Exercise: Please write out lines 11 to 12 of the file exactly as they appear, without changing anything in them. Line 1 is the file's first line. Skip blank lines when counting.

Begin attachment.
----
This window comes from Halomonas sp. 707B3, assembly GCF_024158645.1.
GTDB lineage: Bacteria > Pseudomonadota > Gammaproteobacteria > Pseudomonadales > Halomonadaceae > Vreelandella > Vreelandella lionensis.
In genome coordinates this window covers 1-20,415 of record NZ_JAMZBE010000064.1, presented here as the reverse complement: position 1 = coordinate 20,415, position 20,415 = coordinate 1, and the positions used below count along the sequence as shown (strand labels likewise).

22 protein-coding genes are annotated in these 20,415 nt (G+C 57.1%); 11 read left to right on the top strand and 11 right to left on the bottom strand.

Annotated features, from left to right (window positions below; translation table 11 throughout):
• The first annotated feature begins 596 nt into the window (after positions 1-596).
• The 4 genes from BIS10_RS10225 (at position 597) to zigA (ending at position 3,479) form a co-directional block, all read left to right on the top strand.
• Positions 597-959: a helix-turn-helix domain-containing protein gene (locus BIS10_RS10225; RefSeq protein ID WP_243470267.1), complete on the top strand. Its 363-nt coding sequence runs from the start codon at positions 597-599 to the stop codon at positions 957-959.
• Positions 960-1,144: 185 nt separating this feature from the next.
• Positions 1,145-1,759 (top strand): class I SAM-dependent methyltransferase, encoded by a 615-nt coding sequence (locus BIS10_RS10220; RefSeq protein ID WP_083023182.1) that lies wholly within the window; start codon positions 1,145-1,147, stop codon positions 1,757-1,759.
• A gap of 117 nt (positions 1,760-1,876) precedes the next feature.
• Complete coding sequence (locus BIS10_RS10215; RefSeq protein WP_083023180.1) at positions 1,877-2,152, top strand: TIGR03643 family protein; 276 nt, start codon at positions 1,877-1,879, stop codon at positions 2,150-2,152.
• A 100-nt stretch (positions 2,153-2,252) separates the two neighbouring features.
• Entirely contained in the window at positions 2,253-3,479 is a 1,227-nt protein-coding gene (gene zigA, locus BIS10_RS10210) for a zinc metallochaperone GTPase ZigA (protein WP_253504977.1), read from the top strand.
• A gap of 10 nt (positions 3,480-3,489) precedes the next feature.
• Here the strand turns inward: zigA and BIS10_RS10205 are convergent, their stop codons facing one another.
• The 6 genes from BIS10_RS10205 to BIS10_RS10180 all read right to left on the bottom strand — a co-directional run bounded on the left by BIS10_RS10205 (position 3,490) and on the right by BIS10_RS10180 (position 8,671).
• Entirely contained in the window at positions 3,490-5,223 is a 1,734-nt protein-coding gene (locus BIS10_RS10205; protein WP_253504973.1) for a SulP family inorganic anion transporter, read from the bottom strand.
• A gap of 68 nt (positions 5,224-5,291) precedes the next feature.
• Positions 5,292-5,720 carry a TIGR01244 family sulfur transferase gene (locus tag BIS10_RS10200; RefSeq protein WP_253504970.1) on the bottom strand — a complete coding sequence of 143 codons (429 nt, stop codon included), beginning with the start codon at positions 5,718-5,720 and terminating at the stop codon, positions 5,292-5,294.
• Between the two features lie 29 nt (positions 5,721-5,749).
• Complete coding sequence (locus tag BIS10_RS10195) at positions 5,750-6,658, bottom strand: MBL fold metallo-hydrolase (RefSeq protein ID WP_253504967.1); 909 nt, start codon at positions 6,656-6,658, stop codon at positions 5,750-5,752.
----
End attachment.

• A gap of 117 nt (positions 1,760-1,876) precedes the next feature.
• Complete coding sequence (locus BIS10_RS10215; RefSeq protein WP_083023180.1) at positions 1,877-2,152, top strand: TIGR03643 family protein; 276 nt, start codon at positions 1,877-1,879, stop codon at positions 2,150-2,152.